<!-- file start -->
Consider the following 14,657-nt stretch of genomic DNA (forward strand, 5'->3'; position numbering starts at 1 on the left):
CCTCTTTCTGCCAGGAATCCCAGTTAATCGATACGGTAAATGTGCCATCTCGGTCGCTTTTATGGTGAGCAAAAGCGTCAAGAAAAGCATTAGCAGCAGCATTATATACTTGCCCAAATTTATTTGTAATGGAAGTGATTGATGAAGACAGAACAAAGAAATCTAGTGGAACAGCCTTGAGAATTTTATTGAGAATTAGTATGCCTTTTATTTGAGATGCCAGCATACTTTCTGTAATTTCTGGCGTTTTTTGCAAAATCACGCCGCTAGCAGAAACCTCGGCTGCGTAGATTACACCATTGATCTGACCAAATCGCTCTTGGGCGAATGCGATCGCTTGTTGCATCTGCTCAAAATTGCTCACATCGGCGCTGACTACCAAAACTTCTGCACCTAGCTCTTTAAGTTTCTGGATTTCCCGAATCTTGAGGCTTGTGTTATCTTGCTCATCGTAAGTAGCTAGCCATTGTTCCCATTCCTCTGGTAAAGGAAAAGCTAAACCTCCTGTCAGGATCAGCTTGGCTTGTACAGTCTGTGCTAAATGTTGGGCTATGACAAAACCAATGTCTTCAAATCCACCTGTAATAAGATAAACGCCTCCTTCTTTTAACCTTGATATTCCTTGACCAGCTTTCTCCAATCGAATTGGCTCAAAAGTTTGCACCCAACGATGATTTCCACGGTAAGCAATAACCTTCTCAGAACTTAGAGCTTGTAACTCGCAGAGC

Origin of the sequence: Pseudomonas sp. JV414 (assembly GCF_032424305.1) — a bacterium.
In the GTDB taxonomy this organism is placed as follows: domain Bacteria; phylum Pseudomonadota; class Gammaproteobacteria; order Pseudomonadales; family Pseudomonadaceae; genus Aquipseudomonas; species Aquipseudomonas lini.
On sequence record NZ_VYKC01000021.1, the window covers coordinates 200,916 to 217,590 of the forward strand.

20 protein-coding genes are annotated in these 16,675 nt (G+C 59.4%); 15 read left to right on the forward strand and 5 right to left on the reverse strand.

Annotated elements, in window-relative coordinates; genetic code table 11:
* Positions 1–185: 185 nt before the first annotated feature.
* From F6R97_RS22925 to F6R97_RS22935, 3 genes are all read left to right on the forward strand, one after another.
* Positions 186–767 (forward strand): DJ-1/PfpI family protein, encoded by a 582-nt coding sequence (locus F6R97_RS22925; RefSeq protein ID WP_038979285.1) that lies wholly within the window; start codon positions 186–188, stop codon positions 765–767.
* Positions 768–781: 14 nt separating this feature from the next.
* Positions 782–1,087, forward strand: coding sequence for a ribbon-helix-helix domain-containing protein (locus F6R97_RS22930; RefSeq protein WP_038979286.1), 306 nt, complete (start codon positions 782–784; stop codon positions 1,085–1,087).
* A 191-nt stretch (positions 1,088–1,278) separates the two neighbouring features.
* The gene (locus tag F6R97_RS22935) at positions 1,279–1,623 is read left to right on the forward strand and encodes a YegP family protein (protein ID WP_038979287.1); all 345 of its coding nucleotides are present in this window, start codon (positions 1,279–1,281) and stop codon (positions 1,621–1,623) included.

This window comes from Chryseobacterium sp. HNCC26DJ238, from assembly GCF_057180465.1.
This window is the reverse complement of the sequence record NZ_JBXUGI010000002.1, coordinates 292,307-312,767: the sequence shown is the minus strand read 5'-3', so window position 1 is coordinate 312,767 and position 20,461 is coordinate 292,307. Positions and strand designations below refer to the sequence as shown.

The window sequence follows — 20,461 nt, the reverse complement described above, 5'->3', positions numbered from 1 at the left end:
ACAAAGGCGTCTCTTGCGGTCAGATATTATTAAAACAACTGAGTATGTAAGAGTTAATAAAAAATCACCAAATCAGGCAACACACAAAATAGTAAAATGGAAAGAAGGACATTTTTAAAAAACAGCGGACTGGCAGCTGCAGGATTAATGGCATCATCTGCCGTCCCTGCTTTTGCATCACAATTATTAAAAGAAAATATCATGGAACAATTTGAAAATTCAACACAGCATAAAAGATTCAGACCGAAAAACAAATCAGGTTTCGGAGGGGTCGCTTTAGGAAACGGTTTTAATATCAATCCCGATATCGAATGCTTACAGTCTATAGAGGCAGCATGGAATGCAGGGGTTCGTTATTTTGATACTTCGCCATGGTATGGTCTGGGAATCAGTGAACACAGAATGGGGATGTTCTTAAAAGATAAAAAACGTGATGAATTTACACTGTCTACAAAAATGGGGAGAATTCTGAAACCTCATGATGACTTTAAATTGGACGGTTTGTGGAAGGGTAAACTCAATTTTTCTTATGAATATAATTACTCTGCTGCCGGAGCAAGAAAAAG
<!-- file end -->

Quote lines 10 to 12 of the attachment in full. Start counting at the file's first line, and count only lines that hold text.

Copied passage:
* Positions 186–767 (forward strand): DJ-1/PfpI family protein, encoded by a 582-nt coding sequence (locus F6R97_RS22925; RefSeq protein ID WP_038979285.1) that lies wholly within the window; start codon positions 186–188, stop codon positions 765–767.
* Positions 768–781: 14 nt separating this feature from the next.
* Positions 782–1,087, forward strand: coding sequence for a ribbon-helix-helix domain-containing protein (locus F6R97_RS22930; RefSeq protein WP_038979286.1), 306 nt, complete (start codon positions 782–784; stop codon positions 1,085–1,087).